Composer Zhou Long wins Pulitzer Prize for 'Madame White Snake'
The opera "Madame White Snake," by composer Zhou Long, has won the 2011 Pulitzer Prize for music. A story of a mythical snake that transforms into a woman, the work was produced last year at the Boston Opera. The award was announced Monday in New York.
"Madame White Snake," which features a libretto by Cerise Lim Jacobs, features a blend of different music styles. A critic for the Boston Globe wrote that "Zhou's score is often quite inventive in its fusing of Eastern and Western traditions, and there is some arresting instrumental and vocal writing... [but the libretto] is a major obstacle to the project's overall success."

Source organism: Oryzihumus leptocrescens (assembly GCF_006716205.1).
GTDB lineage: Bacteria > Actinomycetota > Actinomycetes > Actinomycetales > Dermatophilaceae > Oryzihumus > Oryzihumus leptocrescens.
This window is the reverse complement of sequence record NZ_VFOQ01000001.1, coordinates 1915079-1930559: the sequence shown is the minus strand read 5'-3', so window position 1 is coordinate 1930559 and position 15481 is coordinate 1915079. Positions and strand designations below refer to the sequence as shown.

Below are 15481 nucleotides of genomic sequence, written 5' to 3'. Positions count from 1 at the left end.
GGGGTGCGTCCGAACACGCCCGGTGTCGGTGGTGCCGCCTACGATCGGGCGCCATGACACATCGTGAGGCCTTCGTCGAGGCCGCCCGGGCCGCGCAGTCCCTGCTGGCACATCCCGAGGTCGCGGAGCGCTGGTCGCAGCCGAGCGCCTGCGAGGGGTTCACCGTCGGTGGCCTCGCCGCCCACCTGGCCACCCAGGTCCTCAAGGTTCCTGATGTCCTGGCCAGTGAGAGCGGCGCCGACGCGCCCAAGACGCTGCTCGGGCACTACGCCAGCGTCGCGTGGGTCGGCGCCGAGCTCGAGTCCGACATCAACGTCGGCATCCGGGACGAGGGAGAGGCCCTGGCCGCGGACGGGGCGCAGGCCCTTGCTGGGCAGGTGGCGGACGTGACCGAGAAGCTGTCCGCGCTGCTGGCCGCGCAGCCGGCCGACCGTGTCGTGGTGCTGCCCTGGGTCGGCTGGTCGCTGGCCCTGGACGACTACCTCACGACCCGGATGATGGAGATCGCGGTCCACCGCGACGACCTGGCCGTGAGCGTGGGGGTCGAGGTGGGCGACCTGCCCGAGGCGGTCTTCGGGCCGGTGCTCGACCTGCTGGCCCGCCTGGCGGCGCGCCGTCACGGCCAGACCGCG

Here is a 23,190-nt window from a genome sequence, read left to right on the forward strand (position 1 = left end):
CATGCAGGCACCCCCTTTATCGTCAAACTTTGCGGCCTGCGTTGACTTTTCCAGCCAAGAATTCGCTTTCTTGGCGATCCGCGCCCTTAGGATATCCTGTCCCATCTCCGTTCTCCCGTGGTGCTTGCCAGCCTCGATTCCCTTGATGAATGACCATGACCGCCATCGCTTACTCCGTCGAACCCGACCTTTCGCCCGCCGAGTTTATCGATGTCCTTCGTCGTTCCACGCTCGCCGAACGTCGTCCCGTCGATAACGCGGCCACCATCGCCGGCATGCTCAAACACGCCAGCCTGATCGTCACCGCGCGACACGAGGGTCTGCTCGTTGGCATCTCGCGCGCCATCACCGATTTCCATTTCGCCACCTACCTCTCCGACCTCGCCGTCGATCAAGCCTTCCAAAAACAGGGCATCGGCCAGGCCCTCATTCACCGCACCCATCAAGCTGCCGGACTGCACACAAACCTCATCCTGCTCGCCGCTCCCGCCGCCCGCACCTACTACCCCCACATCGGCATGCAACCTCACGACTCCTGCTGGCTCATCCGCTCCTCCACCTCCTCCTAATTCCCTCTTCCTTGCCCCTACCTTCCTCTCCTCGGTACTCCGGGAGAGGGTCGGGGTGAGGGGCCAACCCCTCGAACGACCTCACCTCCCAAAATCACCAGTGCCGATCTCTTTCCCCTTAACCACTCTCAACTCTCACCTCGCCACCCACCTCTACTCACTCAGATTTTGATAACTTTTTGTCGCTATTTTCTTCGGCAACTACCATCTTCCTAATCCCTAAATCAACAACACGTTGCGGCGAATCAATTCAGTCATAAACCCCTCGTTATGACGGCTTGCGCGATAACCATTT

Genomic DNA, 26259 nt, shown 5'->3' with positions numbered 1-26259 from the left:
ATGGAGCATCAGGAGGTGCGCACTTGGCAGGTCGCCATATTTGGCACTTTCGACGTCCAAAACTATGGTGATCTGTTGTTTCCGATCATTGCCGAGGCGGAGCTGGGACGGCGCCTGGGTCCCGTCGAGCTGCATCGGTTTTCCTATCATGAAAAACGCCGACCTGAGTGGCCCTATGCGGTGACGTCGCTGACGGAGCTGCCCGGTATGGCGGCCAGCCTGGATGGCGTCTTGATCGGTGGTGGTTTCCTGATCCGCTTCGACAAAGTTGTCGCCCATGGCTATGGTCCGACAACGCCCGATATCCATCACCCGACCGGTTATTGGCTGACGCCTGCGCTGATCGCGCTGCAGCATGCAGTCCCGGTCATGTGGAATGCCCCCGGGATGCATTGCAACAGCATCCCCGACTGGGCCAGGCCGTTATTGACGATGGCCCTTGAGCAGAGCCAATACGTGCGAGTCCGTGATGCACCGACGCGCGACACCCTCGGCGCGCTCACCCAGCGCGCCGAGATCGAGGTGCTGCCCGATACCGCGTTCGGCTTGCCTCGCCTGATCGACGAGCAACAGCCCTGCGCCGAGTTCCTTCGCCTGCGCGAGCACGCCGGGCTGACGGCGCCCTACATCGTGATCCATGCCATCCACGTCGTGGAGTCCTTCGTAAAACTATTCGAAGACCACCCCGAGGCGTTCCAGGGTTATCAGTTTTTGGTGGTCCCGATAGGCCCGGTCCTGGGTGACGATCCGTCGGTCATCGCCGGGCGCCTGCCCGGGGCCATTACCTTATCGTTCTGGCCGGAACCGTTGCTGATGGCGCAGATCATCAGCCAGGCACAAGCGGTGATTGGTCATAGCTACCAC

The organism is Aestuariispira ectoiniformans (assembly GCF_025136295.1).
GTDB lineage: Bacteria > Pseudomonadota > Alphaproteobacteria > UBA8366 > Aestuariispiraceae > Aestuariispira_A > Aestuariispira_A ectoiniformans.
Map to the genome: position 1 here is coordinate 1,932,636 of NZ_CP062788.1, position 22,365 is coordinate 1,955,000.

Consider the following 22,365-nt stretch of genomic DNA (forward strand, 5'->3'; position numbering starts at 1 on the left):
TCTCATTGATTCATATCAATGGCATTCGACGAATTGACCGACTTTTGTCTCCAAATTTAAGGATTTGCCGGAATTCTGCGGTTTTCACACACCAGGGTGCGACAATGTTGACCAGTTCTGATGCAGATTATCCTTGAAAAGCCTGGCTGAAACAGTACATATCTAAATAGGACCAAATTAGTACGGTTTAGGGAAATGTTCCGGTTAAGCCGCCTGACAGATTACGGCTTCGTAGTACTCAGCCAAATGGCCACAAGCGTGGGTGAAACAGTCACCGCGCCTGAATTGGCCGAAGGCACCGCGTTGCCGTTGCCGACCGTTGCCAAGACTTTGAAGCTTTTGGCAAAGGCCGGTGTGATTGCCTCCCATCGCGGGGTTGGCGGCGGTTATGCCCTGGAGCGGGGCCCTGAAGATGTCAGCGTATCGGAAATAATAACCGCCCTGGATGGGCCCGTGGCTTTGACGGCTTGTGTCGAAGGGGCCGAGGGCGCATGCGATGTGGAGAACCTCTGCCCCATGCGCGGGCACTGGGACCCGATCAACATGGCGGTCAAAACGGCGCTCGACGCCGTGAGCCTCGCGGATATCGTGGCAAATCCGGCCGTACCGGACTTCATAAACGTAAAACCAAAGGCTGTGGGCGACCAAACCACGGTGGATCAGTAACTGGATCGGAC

Zhou, 57, was born in China and is now an American citizen. In 2003, he received a lifetime achievement award from the American Academy of Arts and Letters. The composer has taught at the University of Missouri-Kansas City Conservatory of Music and Dance and other institutions.
In 2004, Zhou presented his piece "Two Poems From T'ang" with the Pacific Symphony in Orange County, as part of its American Composers Festival. Times music critic Mark Swed described Zhou's piece as "lustrous" and "stunning in its color and imagery."
This year's other finalists for the music prize were Fred Lerdahl's "Arches," a piece for cello and chamber ensemble, and Ricardo Zohn-Muldoon for "Comala," a cantata with influences from Latin America. Last year's winner was Jennifer Higdon for her violin concerto.
-- David Ng
Photo: Zhou Long. Credit: Pacific Symphony